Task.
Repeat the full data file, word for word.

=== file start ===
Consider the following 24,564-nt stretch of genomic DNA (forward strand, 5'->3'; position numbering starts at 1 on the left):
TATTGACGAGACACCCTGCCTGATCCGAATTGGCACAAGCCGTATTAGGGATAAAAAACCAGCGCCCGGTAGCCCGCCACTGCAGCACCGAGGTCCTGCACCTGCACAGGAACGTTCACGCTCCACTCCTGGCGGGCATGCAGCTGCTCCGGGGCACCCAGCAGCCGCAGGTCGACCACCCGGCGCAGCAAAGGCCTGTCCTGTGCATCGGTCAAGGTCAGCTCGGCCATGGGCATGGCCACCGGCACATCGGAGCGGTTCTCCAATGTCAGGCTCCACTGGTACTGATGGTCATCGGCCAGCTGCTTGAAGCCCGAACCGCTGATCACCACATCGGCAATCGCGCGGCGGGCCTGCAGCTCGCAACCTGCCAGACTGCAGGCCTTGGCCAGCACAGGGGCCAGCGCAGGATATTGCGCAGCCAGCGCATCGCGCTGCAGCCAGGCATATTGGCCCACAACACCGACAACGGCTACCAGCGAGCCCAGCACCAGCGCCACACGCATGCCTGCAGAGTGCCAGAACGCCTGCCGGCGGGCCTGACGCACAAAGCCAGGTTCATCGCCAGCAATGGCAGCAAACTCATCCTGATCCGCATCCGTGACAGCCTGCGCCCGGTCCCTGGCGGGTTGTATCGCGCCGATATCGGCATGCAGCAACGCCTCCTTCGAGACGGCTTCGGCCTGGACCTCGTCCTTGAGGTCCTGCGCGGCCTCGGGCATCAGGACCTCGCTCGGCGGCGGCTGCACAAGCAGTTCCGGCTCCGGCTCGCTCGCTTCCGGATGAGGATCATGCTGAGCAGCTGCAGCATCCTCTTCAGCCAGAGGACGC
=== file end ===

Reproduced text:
Consider the following 24,564-nt stretch of genomic DNA (forward strand, 5'->3'; position numbering starts at 1 on the left):
TATTGACGAGACACCCTGCCTGATCCGAATTGGCACAAGCCGTATTAGGGATAAAAAACCAGCGCCCGGTAGCCCGCCACTGCAGCACCGAGGTCCTGCACCTGCACAGGAACGTTCACGCTCCACTCCTGGCGGGCATGCAGCTGCTCCGGGGCACCCAGCAGCCGCAGGTCGACCACCCGGCGCAGCAAAGGCCTGTCCTGTGCATCGGTCAAGGTCAGCTCGGCCATGGGCATGGCCACCGGCACATCGGAGCGGTTCTCCAATGTCAGGCTCCACTGGTACTGATGGTCATCGGCCAGCTGCTTGAAGCCCGAACCGCTGATCACCACATCGGCAATCGCGCGGCGGGCCTGCAGCTCGCAACCTGCCAGACTGCAGGCCTTGGCCAGCACAGGGGCCAGCGCAGGATATTGCGCAGCCAGCGCATCGCGCTGCAGCCAGGCATATTGGCCCACAACACCGACAACGGCTACCAGCGAGCCCAGCACCAGCGCCACACGCATGCCTGCAGAGTGCCAGAACGCCTGCCGGCGGGCCTGACGCACAAAGCCAGGTTCATCGCCAGCAATGGCAGCAAACTCATCCTGATCCGCATCCGTGACAGCCTGCGCCCGGTCCCTGGCGGGTTGTATCGCGCCGATATCGGCATGCAGCAACGCCTCCTTCGAGACGGCTTCGGCCTGGACCTCGTCCTTGAGGTCCTGCGCGGCCTCGGGCATCAGGACCTCGCTCGGCGGCGGCTGCACAAGCAGTTCCGGCTCCGGCTCGCTCGCTTCCGGATGAGGATCATGCTGAGCAGCTGCAGCATCCTCTTCAGCCAGAGGACGC